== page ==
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First French Empire
French Revolutionary Wars
 •  Constitution adopted 18 May 1804
 •  Coronation of Napoleon I 2 December 1804
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Oligarchy
Oligarchy (from Greek ὀλιγαρχία (oligarkhía); from ὀλίγος (olígos), meaning 'few', and ἄρχω (arkho), meaning 'to rule or to command') is a form of power structure in which power rests with a small number of people. These people might be distinguished by nobility, wealth, family ties, education or corporate, religious or military control. Such states are often controlled by families who typically pass their influence from one generation to the next, but inheritance is not a necessary condition for the application of this term. Throughout history, oligarchies have often been tyrannical, relying on public obedience or oppression to exist
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Proclamation Of The Republic (Brazil)
The Proclamation of the Republic (Portuguese: Proclamação da República do Brasil) was a military coup d'état that established the First Brazilian Republic on November 15, 1889
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Xinhai Revolution
The Xinhai Revolution (Chinese: 辛亥革命; pinyin: Xīnhài gémìng), also known as the Chinese Revolution or the Revolution of 1911, was a revolution that overthrew China's last imperial dynasty (the Qing dynasty) and established the Republic of China (ROC). The revolution was named Xinhai (Hsin-hai) because it occurred in 1911, the year of the Xinhai (辛亥, metal pig) stem-branch in the sexagenary cycle of the Chinese calendar. The revolution consisted of many revolts and uprisings. The turning point was the Wuchang uprising on 10 October 1911, which was the result of the mishandling of the Railway Protection Movement
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Italian Unification
Timeline
Flag of Italy.svg Italy portal
Italian unification (Italian: Unità d'Italia [uniˈta ddiˈtaːlja]), or the Risorgimento ([risordʒiˈmento], meaning "the Resurgence" or "revival"), was the political and social movement that consolidated different states of the Italian peninsula into the single state of the Kingdom of Italy in the 19th century
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Autocracy
An autocracy is a
system of government in which supreme power (social and political) is concentrated in the hands of one person, whose decisions are subject to neither external legal restraints nor regularized mechanisms of popular control (except perhaps for the implicit threat of a coup d'état or mass insurrection). Absolute monarchies (such as Saudi Arabia, the United Arab Emirates, Oman, Brunei and Swaziland) and dictatorships (such as North Korea and Syria) are the main modern-day forms of autocracy. In earlier times, the term "autocrat" was coined as a favorable feature of the ruler, having some connection to the concept of "lack of conflicts of interests" as well as an indication of grandeur and power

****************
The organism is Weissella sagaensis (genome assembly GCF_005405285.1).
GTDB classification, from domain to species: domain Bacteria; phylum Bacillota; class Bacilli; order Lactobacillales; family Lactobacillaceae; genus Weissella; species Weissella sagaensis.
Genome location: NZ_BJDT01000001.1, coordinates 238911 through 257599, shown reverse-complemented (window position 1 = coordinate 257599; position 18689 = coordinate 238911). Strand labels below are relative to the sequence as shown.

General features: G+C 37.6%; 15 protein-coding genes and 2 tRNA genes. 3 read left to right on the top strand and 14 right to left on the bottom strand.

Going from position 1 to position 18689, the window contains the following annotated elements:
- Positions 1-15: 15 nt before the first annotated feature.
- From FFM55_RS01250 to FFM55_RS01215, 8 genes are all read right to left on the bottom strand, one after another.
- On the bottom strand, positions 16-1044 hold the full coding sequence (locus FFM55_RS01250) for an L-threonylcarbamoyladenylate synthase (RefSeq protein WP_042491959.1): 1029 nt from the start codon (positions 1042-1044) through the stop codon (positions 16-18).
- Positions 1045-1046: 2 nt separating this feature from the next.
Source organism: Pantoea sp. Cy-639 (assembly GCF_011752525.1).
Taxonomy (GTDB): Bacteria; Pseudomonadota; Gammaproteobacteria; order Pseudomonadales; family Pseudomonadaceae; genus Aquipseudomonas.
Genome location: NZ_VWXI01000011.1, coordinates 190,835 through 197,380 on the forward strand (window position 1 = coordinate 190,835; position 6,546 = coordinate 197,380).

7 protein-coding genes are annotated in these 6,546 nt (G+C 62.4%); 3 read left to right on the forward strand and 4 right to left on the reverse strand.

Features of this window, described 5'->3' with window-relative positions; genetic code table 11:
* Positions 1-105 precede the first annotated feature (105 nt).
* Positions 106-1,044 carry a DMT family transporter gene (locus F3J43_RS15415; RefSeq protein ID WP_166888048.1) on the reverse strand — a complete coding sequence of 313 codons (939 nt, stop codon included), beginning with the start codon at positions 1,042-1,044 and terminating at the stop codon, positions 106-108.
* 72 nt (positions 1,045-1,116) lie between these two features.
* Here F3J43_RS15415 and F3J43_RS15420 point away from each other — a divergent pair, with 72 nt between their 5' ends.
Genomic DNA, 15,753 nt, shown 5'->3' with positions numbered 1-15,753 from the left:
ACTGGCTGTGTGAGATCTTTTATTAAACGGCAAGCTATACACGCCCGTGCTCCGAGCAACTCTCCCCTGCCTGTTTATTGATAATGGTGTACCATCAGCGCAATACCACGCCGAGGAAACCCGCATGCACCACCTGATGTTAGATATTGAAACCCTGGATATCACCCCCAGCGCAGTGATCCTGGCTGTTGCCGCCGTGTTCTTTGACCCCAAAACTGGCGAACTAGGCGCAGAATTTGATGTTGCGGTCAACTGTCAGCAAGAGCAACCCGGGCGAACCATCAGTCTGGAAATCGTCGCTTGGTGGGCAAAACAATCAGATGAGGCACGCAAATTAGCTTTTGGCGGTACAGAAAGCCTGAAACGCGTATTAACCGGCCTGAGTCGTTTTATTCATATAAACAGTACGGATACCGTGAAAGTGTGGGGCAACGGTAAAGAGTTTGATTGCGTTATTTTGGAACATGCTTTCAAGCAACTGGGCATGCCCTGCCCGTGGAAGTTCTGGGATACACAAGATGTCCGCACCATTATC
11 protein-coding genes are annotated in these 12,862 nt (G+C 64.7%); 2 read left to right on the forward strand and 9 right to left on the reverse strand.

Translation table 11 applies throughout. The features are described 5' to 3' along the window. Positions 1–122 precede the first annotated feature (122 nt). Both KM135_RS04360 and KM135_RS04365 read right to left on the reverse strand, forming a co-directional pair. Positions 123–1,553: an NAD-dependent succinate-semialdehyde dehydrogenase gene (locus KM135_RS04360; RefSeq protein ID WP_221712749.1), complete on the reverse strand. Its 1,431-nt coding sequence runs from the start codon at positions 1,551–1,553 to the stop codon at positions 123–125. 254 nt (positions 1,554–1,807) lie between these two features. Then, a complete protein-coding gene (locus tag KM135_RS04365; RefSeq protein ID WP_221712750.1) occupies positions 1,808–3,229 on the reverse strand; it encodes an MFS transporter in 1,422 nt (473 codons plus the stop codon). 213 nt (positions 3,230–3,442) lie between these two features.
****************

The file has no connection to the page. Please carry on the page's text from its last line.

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Aristocracy
Aristocracy (
Greek ἀριστοκρατία aristokratía, from ἄριστος aristos "excellent", and κράτος kratos "power") is a form of government that places power in the hands of a small, privileged ruling class. The term derives from the Greek aristokratia, meaning "rule of the best". The term is synonymous with hereditary government, and hereditary succession is its primary philosophy, after which the hereditary monarch appoints officers as they see fit. At the time of the word's origins in ancient Greece, the Greeks conceived it as rule by the best qualified citizens—and often contrasted it favourably with monarchy, rule by an individual
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Spanish Transition To Democracy
The Spanish transition to democracy (Spanish: Transición española a la democracia), known in Spain as the Transition (Spanish: La Transición), or the Spanish transition (Spanish: Transición española) is a period of modern Spanish history, that started on 20 November 1975, the date of death of Francisco Franco, who had established a military dictatorship after the victory of the Nationalists in the Spanish Civil War. However, historians disagree on the exact date the transition completed: some say it ended after the 1977 general election; while others place it later, when the 1978 Constitution was approved. Others suggest it ended with the failure of the 1981 coup d'êtat attempt